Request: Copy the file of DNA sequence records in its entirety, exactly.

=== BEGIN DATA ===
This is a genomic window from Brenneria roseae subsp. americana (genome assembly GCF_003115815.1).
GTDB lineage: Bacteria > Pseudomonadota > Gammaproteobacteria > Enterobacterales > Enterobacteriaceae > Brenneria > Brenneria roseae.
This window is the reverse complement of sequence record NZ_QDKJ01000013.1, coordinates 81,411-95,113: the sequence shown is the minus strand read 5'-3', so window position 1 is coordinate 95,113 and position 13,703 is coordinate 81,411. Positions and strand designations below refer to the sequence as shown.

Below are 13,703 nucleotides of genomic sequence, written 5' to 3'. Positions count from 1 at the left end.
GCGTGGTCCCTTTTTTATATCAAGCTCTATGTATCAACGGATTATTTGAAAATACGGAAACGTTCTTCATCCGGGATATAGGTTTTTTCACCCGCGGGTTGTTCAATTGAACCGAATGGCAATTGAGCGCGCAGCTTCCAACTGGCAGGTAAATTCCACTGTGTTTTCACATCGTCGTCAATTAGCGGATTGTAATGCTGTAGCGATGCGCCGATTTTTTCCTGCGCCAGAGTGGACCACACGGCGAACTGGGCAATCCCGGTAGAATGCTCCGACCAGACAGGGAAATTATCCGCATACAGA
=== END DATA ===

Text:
This is a genomic window from Brenneria roseae subsp. americana (genome assembly GCF_003115815.1).
GTDB lineage: Bacteria > Pseudomonadota > Gammaproteobacteria > Enterobacterales > Enterobacteriaceae > Brenneria > Brenneria roseae.
This window is the reverse complement of sequence record NZ_QDKJ01000013.1, coordinates 81,411-95,113: the sequence shown is the minus strand read 5'-3', so window position 1 is coordinate 95,113 and position 13,703 is coordinate 81,411. Positions and strand designations below refer to the sequence as shown.

Below are 13,703 nucleotides of genomic sequence, written 5' to 3'. Positions count from 1 at the left end.
GCGTGGTCCCTTTTTTATATCAAGCTCTATGTATCAACGGATTATTTGAAAATACGGAAACGTTCTTCATCCGGGATATAGGTTTTTTCACCCGCGGGTTGTTCAATTGAACCGAATGGCAATTGAGCGCGCAGCTTCCAACTGGCAGGTAAATTCCACTGTGTTTTCACATCGTCGTCAATTAGCGGATTGTAATGCTGTAGCGATGCGCCGATTTTTTCCTGCGCCAGAGTGGACCACACGGCGAACTGGGCAATCCCGGTAGAATGCTCCGACCAGACAGGGAAATTATCCGCATACAGA